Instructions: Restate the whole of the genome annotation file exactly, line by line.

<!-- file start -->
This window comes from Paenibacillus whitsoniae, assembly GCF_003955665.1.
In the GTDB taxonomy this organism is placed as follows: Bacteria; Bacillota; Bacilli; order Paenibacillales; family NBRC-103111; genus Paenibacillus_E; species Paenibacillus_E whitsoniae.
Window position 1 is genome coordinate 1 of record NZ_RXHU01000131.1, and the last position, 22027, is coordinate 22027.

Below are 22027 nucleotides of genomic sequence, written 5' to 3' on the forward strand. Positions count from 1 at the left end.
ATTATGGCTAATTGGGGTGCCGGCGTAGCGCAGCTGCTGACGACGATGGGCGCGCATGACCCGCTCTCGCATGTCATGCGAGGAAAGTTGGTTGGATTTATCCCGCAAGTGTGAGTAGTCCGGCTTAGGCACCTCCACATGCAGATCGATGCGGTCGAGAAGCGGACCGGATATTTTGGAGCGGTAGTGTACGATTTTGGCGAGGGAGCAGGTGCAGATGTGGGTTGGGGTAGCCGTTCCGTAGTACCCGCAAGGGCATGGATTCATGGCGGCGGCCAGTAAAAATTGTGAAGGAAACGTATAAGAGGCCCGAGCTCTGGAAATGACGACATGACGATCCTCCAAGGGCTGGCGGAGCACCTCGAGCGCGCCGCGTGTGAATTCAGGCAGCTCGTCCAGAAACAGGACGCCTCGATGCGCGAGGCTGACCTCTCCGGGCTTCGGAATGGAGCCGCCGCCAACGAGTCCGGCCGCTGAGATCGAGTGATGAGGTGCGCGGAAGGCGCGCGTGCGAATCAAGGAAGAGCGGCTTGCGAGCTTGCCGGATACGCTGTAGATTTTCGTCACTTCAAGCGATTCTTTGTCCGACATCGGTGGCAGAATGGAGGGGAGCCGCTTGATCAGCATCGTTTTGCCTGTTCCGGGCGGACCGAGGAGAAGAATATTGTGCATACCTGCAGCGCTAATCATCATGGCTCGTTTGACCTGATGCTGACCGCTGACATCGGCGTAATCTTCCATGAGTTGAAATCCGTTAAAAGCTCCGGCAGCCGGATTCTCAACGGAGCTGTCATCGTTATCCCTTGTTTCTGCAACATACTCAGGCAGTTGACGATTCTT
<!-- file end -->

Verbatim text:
This window comes from Paenibacillus whitsoniae, assembly GCF_003955665.1.
In the GTDB taxonomy this organism is placed as follows: Bacteria; Bacillota; Bacilli; order Paenibacillales; family NBRC-103111; genus Paenibacillus_E; species Paenibacillus_E whitsoniae.
Window position 1 is genome coordinate 1 of record NZ_RXHU01000131.1, and the last position, 22027, is coordinate 22027.

Below are 22027 nucleotides of genomic sequence, written 5' to 3' on the forward strand. Positions count from 1 at the left end.
ATTATGGCTAATTGGGGTGCCGGCGTAGCGCAGCTGCTGACGACGATGGGCGCGCATGACCCGCTCTCGCATGTCATGCGAGGAAAGTTGGTTGGATTTATCCCGCAAGTGTGAGTAGTCCGGCTTAGGCACCTCCACATGCAGATCGATGCGGTCGAGAAGCGGACCGGATATTTTGGAGCGGTAGTGTACGATTTTGGCGAGGGAGCAGGTGCAGATGTGGGTTGGGGTAGCCGTTCCGTAGTACCCGCAAGGGCATGGATTCATGGCGGCGGCCAGTAAAAATTGTGAAGGAAACGTATAAGAGGCCCGAGCTCTGGAAATGACGACATGACGATCCTCCAAGGGCTGGCGGAGCACCTCGAGCGCGCCGCGTGTGAATTCAGGCAGCTCGTCCAGAAACAGGACGCCTCGATGCGCGAGGCTGACCTCTCCGGGCTTCGGAATGGAGCCGCCGCCAACGAGTCCGGCCGCTGAGATCGAGTGATGAGGTGCGCGGAAGGCGCGCGTGCGAATCAAGGAAGAGCGGCTTGCGAGCTTGCCGGATACGCTGTAGATTTTCGTCACTTCAAGCGATTCTTTGTCCGACATCGGTGGCAGAATGGAGGGGAGCCGCTTGATCAGCATCGTTTTGCCTGTTCCGGGCGGACCGAGGAGAAGAATATTGTGCATACCTGCAGCGCTAATCATCATGGCTCGTTTGACCTGATGCTGACCGCTGACATCGGCGTAATCTTCCATGAGTTGAAATCCGTTAAAAGCTCCGGCAGCCGGATTCTCAACGGAGCTGTCATCGTTATCCCTTGTTTCTGCAACATACTCAGGCAGTTGACGATTCTT